Linux is a free open-source operating system kernel that’s often used by web servers.

Table of contents

  1. Linux
  2. Kernel
  3. Differences with Unix
  4. References


Linus Torvalds created linux in 1991 while a student at Helsinki university. He was frustrated at the lack of a free Unix system, so he decided to write his own [1, P. 3].

Although Linux is inspired by Unix and implements the Unix API (defined in the POSIX standard), it’s not a direct descendant of Unix [1, P. 3].

When people think of Linux, they often imagine a full Linux system including the kernel, the C library, and system utilities. Technically Linux is only the kernel, while the other features are part of the operating system [1, P. 4].


The kernel is the core functionality of an operating system. It provides an API for user interfaces to be written on top of. For example, interrupt handlers to handle signals (like a key press), a scheduler to manage processes, memory management to manage process address space, and services like networking [1, P. 5].

Typically a kernel runs with elevated privileges, like access to hardware memory. This execution state and memory space is known as kernel space. User applications run in user space. When a system is executing kernel code, it’s running in kernel mode, and when the kernel is executing a user application, it’s running in user mode [1, P. 5].

Programs running in user mode can communicate with the kernel using system calls: functions provided by the kernel that execute code in kernel mode [1, P. 5].

System calls are generally called as part of a function provided by a library, like the C library. Some C library functions do a lot of work before making a system call, like printf(). Others are almost one to one mappings, like open(). When an application calls a system call, we say that the application is executing a system call in user space, and the kernel is running in process context [1, P. 5].

The kernel manages the system’s hardware. Nearly all hardware uses interrupts to communicate with the kernel. When hardware sends an interrupt, the processor is interrupted and jumps to execute kernel code that was registered by the kernel on startup, known as an interrupt handler [1, P. 5]. For example, a keyboard might issue an interrupt when a key has been pressed to alert the kernel that there’s new data in the keyboard buffer. The kernel would use the interrupt number to execute the interrupt handler to process the new keyboard data and tell the keyboard control that it’s ready for more data [1, P. 5].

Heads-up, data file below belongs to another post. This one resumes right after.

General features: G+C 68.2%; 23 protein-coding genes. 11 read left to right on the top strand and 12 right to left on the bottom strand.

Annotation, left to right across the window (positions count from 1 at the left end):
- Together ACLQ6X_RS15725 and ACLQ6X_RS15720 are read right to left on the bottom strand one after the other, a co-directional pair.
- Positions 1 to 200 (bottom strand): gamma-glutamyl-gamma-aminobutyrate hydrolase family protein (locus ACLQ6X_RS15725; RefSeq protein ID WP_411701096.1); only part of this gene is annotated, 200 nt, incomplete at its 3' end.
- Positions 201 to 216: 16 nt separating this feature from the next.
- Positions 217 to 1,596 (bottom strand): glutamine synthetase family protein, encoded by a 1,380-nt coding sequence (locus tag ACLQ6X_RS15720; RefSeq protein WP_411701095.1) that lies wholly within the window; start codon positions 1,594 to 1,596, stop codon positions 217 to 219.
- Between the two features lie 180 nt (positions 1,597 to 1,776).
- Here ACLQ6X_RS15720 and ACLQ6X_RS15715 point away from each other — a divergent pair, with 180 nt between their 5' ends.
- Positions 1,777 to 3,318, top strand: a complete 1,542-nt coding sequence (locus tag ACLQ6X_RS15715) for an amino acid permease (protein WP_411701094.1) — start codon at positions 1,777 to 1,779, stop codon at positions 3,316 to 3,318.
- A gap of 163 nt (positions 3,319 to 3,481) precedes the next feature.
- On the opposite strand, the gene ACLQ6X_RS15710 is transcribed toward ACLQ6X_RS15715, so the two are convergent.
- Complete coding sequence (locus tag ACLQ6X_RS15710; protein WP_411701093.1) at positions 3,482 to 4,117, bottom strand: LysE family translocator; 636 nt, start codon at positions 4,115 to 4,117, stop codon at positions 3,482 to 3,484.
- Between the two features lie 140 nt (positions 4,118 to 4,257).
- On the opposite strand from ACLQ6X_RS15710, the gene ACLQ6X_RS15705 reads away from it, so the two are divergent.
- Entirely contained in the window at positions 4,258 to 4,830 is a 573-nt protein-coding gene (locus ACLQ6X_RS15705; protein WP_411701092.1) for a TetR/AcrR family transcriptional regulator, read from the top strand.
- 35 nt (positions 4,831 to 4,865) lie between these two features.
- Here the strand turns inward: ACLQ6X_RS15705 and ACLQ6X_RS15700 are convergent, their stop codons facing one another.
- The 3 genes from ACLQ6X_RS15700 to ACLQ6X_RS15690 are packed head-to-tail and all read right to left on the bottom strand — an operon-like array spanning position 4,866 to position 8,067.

Interrupt handlers don’t run in a process context, they run in a special interrupt context. This exists so that the kernel can handle interrupts as quickly as possible [1, P. 5].

Linux is a monolithic kernel—it runs as a single process in a single address space. This is in contrast to microkernels, where kernel modules are separated into servers. Theoretically, most servers run as user processes in their own address space, although in practice the latency introduced by interprocess communication means that servers often run in kernel mode instead, defeating the main purpose of microkernels [1, P. 7].

Differences with Unix

Although Linux is similar to Unix, there are some notable differences:

  1. Linux can dynamically load and unload kernel modules.
  2. Linux can preempt a task as it executes.
  3. Linux doesn’t differentiate between threads and processes.
  4. Linux has an object oriented device model.
  5. Linux ignores some Unix features that it believes are badly designed, such as streams.
  6. Linux is free and open source.

[1, P. 8]


  1. [1] L. R., Linux Kernel Development (Developer’s Library), 3rd ed. Addison-Wesley Professional, 2010.